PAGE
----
Fears that the UK’s fight against climate change will be lost in the confusion of the Liberal-Conservative coalition were underlined yesterday when divisions between the two parties were exposed over nuclear power, renewable energy, airport expansion and offshore oil drilling.
It emerged that the new Energy and Climate Change Secretary Chris Huhne – one of the most senior Lib Dems in the Cabinet – is to cede responsibility for civil nuclear energy policy to his Tory deputy, Charles Hendry, who will steer any legislation through Parliament. Mr Huhne is opposed to nuclear power on public spending grounds.
While the Lib Dems and Tories have agreed that there will be no state funding for a new generation of nuclear power stations, the industry’s powerful lobby said it expected there would be no “slowing down” in the nuclear programme under Mr Hendry. The Lib Dems agreed to abstain on any Commons votes on nuclear power – meaning any legislation is likely to be passed.
Experts have expressed fears that although there would be no public funding for new power stations, there is a risk of state subsidy “by stealth” to achieve the 2017 target by which the private sector and civil servants want the stations to be operational. Hamish Lal, a partner specialising in nuclear contracts at lawyers Jones Day, said: “There was a concern in the industry that having a Liberal Democrat energy minister whose party is openly opposed to new nuclear would mean that the process was not driven sufficiently hard to meet the 2017 target. With Charles Hendry involved in the process I would not now expect any slowing down in the nuclear programme.”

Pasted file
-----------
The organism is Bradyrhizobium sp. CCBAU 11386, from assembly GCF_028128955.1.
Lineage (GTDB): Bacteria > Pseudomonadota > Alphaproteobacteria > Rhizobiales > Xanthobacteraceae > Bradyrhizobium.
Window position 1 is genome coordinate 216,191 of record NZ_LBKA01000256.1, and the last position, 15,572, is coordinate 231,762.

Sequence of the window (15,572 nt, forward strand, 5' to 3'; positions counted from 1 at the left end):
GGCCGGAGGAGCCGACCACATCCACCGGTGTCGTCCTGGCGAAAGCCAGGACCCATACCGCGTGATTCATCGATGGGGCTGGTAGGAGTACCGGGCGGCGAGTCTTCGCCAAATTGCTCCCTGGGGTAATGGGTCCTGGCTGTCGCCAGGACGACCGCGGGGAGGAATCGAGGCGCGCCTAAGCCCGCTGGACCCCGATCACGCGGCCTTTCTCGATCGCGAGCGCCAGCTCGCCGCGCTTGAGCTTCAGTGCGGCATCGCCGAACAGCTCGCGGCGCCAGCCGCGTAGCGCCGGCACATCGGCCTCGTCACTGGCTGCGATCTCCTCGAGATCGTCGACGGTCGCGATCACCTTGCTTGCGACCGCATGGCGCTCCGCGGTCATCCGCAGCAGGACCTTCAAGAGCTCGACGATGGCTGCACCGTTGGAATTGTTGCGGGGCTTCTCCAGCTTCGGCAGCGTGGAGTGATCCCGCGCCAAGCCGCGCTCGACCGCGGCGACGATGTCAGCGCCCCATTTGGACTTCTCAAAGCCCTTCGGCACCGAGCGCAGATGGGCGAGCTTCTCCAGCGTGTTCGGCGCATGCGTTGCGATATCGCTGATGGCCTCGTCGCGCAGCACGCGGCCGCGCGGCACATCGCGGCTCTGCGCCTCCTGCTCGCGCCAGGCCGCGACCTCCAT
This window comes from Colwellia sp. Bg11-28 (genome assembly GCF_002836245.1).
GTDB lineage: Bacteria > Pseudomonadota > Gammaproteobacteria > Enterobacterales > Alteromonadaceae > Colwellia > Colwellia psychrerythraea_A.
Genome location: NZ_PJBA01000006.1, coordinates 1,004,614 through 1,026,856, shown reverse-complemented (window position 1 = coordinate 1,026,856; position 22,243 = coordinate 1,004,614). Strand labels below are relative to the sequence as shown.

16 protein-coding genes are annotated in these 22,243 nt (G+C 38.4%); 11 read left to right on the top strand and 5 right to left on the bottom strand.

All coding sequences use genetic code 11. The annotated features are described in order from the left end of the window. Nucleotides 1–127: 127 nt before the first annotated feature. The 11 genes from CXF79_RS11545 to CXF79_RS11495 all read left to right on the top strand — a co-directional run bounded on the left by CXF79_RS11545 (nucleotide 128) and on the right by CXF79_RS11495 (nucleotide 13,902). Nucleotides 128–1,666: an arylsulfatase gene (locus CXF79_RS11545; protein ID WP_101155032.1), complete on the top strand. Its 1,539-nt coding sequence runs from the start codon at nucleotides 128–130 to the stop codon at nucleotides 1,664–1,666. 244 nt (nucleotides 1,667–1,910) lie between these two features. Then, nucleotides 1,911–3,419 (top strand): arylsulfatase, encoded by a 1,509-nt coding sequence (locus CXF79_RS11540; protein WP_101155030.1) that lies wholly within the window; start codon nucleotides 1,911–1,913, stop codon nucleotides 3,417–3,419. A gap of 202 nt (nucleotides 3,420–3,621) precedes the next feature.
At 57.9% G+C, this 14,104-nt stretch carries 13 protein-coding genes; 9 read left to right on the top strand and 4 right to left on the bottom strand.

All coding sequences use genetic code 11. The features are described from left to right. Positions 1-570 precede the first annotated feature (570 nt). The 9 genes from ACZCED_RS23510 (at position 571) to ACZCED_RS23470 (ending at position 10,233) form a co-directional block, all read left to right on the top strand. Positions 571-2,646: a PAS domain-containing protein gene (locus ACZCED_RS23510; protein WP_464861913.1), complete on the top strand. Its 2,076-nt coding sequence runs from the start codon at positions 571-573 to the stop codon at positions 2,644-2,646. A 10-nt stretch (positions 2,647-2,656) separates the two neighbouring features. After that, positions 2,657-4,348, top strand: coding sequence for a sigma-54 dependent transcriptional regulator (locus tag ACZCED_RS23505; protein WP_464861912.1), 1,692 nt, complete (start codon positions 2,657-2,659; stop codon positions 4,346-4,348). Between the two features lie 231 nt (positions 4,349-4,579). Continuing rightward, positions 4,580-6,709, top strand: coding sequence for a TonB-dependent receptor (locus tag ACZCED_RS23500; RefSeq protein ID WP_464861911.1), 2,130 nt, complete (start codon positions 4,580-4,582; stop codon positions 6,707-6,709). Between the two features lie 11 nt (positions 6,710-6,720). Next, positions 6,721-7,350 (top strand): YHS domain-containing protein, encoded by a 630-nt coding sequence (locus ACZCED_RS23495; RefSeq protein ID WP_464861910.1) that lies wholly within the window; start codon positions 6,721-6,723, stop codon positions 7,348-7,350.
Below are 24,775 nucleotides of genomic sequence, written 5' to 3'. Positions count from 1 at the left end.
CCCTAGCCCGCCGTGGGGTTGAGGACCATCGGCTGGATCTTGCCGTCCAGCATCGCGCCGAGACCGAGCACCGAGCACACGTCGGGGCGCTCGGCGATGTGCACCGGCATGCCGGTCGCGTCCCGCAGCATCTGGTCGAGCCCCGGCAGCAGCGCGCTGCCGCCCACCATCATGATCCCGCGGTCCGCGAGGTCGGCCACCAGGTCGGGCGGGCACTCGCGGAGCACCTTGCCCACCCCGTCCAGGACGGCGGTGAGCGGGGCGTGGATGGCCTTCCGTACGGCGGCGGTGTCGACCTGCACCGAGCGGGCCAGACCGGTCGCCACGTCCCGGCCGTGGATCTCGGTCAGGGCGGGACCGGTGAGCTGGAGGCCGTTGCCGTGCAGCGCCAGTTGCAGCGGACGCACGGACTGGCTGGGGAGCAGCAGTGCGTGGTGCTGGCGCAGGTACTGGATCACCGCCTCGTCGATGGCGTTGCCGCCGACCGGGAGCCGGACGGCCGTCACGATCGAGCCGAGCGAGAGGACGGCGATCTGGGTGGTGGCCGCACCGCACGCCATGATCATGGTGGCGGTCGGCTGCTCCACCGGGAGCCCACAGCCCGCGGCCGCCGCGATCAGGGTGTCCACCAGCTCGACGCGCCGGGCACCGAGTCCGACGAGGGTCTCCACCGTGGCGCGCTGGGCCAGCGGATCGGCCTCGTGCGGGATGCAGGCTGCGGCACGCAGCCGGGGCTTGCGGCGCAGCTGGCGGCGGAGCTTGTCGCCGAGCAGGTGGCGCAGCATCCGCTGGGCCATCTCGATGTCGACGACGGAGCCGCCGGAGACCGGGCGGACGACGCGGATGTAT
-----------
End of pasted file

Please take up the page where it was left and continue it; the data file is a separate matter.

On his second day as Prime Minister, David Cameron pledged to make the coalition the “greenest government ever” and announced that all ministerial departments must cut their carbon emissions by 10 per cent.
Yet an investigation by The Independent on Sunday has found that, despite his commitment to “vote blue, go green”, there are disparities between the two governing parties across all aspects of the environment.
Environmentalists expressed concern that the coalition agreement published last week, while committing the Government to a range of green measures, fails to set targets explicitly for reducing carbon emissions.